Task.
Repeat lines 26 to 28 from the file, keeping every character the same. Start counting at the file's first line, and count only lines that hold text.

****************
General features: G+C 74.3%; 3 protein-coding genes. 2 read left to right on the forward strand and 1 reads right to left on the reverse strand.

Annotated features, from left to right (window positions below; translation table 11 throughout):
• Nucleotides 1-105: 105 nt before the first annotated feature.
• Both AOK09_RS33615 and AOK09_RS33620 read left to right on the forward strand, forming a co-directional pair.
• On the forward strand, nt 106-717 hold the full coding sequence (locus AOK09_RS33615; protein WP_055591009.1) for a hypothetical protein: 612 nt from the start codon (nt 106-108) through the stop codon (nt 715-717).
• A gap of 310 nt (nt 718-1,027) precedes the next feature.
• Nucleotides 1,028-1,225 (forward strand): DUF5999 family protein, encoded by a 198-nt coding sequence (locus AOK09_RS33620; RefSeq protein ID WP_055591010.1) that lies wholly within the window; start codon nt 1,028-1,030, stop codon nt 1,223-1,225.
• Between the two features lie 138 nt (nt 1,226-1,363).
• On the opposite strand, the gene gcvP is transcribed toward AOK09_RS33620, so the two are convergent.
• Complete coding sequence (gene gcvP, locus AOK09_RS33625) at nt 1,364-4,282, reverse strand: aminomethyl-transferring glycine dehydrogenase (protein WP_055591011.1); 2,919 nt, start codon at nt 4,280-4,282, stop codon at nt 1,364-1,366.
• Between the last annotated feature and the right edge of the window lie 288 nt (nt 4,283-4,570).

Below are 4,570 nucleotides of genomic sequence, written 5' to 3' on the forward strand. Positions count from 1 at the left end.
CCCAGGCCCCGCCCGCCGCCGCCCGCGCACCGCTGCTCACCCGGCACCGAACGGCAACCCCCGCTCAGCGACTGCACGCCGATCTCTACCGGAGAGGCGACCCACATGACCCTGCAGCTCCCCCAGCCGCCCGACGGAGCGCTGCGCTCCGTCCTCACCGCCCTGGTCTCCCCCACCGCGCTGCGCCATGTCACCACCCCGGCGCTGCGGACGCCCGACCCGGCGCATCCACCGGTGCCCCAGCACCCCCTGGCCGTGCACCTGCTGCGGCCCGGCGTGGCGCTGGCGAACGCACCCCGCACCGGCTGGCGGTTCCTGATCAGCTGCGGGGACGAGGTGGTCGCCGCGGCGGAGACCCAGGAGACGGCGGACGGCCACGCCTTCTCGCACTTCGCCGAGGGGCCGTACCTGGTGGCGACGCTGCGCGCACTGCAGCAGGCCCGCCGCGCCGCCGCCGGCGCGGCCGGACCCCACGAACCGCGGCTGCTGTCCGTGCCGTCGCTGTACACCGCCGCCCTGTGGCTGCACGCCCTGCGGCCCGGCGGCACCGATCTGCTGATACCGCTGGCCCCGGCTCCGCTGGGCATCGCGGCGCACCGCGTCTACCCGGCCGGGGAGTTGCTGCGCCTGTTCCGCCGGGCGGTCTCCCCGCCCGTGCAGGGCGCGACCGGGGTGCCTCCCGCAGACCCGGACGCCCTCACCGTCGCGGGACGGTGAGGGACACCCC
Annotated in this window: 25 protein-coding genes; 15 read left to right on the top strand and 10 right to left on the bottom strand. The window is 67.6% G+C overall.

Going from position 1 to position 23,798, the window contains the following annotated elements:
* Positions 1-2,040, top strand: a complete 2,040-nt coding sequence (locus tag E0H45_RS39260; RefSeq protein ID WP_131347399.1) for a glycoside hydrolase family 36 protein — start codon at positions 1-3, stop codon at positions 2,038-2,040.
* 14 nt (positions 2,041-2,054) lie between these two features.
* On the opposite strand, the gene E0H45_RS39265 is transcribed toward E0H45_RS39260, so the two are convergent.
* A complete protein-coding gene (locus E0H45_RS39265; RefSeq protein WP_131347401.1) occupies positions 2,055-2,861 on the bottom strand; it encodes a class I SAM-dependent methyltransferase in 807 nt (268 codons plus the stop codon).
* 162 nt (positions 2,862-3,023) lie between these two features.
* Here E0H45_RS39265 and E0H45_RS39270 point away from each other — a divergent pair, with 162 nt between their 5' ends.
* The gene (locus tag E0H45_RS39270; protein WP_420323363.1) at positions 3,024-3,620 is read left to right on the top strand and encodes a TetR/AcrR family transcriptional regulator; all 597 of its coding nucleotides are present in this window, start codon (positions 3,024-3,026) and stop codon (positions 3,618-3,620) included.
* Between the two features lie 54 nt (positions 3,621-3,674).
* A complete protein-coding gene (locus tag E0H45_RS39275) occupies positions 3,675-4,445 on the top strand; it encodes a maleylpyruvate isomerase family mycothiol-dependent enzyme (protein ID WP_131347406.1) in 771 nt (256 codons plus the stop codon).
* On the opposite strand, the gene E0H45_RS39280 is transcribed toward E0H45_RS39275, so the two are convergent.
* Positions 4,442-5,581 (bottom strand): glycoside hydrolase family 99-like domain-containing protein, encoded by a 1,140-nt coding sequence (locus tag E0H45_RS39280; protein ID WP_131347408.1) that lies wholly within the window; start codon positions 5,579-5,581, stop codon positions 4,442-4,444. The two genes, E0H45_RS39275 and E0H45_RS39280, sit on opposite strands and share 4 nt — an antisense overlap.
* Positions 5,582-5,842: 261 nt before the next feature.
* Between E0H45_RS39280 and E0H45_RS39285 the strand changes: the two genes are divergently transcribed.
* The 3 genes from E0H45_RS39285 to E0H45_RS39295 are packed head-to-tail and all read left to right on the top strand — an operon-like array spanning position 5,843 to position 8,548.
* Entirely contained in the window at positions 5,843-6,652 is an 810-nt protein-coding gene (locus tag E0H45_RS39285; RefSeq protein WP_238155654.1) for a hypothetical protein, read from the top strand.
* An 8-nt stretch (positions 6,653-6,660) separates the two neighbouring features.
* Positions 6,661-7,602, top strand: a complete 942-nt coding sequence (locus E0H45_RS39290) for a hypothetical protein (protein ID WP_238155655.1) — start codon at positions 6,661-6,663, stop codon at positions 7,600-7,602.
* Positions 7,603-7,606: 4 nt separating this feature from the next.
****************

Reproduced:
* Positions 4,442-5,581 (bottom strand): glycoside hydrolase family 99-like domain-containing protein, encoded by a 1,140-nt coding sequence (locus tag E0H45_RS39280; protein ID WP_131347408.1) that lies wholly within the window; start codon positions 5,579-5,581, stop codon positions 4,442-4,444. The two genes, E0H45_RS39275 and E0H45_RS39280, sit on opposite strands and share 4 nt — an antisense overlap.
* Positions 5,582-5,842: 261 nt before the next feature.
* Between E0H45_RS39280 and E0H45_RS39285 the strand changes: the two genes are divergently transcribed.